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Prof. Gerard Pasterkamp,
Interview with Dr. Pasterkamp
Q: Dr. Pasterkamp, your group continues to present remarkable studies just like the one published in Circulation in May 2010. It is on a very important and timely topic, namely the vulnerable patient and its plaque phenotype. Before we go there though, would you mind taking the first step by briefly summarizing the highlights of this study, which is part of the Athero-Express project?
A: Highlight is that this discovery follow a new concept. It shows that plaque characteristics at one location does contain information of the entire vascular system. This suggests that some plaque characteristics are more homogeneously distributed within the arterial system and also related with plaque progression. This new concept does not challenge the traditional concepts of the vulnerable plaque (thin capped inflammatory atheromatous plaques): that concepts follows the idea that the local plaque with these features have a higher risk for local rupture. In our case it was studied whether removed plaques contained predictive value for plaques that resided in the vascular system.
Q: As it stands, more than some or all of us would have thought, plaque neovessels and hemorrhage are important for the clinical outcome of atherosclerotic plaques. Are they maybe even more important than the standard vulnerable plaque features, that is to say are they THE vulnerable plaque feature? What would you say, where would you rank plaque neovessels and plaque hemorrhage relative to the conventional characteristic features of vulnerable plaque such as lipid core size and cap thickness, even inflammation?
A: As mentiond in my previous answer this is difficult to answer. It might well be that the other plaque characteristics are Justas or even more important for local plaque destabilization. This study shows that local plaque hemorraghe has predictive value: it does not tell anything related with causality. It may suggest this but it is not hard proof.
Q: Which of the two is prognostically more important – plaque vessel density or plaque hemorrhage, or are they equally important?
A: I think they are just as important. Looking at the graph, it seems that neovessels predict early and local plaque bleeding more late events. Q: What is the correlation between the two? Is there a threshold phenomenon that the risk of plaque hemorrhage goes up steeply once a certain plaque neovessel density is reached? Do some plaques develop more fragile vessels, which are more prone to rupture?
A: A correlation existed, it was weak however. Anwering questions regarding causality and mechanisms is difficult. This was a cross-sectional study which makes causal inferences impossible. If you ask my personal opinion, the answer on the last question would be yes. I do think that some individuals at a certain moment in life house plaques with more fragile vessels that have a higher risk for plaque bleeding.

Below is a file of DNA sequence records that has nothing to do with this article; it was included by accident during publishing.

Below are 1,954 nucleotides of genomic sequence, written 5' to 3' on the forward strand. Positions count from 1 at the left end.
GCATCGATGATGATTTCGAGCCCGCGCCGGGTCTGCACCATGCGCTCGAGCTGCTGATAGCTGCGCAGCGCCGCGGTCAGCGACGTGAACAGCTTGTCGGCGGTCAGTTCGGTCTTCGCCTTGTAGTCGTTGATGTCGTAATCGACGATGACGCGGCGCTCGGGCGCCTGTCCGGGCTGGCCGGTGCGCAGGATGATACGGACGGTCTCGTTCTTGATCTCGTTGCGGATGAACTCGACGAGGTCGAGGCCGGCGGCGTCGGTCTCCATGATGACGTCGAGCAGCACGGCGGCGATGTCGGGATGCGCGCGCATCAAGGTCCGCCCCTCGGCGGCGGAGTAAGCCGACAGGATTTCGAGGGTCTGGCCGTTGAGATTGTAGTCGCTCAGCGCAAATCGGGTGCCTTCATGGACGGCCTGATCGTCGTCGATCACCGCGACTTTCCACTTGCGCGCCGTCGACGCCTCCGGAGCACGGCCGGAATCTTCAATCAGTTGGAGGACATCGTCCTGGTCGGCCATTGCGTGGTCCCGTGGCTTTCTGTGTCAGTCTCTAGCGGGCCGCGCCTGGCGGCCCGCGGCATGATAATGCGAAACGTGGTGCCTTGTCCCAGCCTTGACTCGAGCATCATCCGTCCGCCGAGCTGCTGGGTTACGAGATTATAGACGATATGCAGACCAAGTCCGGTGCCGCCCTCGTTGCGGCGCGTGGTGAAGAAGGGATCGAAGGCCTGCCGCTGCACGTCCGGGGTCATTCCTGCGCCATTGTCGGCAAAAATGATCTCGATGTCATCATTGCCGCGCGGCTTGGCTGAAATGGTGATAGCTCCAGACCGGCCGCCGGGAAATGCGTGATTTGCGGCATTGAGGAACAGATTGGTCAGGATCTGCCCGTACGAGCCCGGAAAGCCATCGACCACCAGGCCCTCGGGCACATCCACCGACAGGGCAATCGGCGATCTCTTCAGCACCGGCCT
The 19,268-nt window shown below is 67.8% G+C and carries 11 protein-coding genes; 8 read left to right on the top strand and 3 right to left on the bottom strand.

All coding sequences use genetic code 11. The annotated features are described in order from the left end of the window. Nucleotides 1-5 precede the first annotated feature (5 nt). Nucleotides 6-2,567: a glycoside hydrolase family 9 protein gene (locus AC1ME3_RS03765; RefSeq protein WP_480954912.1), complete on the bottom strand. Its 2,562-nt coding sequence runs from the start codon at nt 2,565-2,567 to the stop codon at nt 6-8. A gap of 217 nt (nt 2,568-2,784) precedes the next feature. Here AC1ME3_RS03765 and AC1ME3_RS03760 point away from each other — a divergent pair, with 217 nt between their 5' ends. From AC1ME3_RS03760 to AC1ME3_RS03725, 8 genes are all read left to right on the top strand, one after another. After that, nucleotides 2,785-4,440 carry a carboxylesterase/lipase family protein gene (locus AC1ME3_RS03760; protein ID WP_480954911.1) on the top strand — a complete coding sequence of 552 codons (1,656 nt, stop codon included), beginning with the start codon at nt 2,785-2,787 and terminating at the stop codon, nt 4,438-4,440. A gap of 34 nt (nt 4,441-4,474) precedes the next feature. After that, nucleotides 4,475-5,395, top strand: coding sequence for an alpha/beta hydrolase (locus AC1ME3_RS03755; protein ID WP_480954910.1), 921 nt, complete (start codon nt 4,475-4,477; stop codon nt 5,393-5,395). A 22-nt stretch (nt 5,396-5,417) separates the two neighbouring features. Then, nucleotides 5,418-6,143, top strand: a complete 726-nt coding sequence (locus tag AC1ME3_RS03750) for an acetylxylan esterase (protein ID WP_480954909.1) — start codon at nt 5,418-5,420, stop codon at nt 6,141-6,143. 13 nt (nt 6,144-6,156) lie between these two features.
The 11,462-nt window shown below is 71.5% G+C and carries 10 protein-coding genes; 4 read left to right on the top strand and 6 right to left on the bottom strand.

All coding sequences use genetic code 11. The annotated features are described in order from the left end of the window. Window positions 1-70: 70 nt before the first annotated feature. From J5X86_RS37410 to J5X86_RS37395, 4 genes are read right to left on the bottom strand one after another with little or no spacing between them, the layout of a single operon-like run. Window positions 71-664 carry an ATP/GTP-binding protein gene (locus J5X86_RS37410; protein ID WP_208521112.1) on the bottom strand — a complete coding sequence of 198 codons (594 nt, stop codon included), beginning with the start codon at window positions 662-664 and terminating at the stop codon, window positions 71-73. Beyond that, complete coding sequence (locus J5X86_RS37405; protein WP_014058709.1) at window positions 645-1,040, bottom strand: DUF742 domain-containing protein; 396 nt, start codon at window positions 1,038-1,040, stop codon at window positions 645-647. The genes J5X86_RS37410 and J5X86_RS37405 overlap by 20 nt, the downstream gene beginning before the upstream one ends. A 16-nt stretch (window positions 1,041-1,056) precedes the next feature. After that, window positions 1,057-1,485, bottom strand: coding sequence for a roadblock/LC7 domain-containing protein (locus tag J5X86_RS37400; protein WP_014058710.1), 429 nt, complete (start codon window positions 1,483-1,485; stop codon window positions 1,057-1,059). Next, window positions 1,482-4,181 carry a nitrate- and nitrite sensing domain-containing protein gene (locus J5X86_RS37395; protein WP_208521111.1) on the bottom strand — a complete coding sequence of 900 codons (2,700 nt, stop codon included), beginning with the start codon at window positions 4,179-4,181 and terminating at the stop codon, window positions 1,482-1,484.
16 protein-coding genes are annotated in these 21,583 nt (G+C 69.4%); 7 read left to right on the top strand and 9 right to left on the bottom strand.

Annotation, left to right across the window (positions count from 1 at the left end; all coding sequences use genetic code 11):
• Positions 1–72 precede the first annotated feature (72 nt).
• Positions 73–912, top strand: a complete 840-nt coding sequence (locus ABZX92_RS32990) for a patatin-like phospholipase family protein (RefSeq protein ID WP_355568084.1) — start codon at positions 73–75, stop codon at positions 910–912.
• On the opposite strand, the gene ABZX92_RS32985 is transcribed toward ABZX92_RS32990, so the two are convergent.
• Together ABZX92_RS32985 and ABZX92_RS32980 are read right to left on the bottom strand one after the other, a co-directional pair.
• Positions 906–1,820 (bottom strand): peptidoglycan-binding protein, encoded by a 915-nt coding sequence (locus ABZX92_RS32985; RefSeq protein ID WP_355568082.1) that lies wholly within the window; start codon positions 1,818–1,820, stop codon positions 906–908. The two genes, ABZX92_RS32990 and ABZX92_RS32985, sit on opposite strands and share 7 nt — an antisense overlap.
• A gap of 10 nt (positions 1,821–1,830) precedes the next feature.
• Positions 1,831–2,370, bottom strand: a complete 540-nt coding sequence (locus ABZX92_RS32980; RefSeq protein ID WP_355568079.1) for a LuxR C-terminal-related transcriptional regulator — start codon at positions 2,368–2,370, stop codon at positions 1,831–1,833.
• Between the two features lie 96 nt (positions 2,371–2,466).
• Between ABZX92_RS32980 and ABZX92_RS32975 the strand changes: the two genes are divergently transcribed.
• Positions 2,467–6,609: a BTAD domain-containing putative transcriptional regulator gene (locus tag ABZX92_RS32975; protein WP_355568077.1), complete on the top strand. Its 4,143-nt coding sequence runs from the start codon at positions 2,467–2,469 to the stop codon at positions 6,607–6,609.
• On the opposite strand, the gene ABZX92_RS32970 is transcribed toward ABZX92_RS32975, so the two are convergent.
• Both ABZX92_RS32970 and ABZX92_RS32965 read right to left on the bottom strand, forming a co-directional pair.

Q: In a specimen-based study, it is sometimes difficult to ascertain in vivo plaque hemorrhage – how did you verify it was not due to dissection?
A: Good question. We did a fibrin stain and also examined whether bleedings were organized. In case many RBCs were present and dissection artifact were suspected we did not consider it to be an intraplaque bleeding.
Q: Were you able to identify “predictors” of plaque vessel density and hemorrhage in this study cohort?
Q: Dr. Renu Virmani forwarded the view that plaque neovessels, by allowing extravasation of RBCs with subsequent “lipid loading” of the plaque to contribute to the lipid pool and hence plaque progression and complication. However, in your study you did not see that a large lipid pool was an independent predictor for outcome. Can we conclude then that the predictive nature of plaque neovessels for events is independent from its putative contributory role to lipid core formation, even though the two lipid core size and plaque hemorrhage formally correlate on CEA analysis?
A: No we cannot conclude that. I think that the theory that intraplaque bleeding may serve as a basis for the formation of a lipid lake makes sense. In many sections fibrin stain and lipid stains are co-localized. Also glycophorin A is abundant in these lipid cores. The predictive value is a snap view: one moment in time. The subsequent progression of lipid pool formation may take different time frames. For example. When a tuberculosis outbreak is present then it is evident that there is a chance that a cough and fever is caused by this disease and complications may occur. However, a consequence of this (scarred lung tissue) will be present for ever and does provide less information if the patients may acutely suffer from complications from TBC.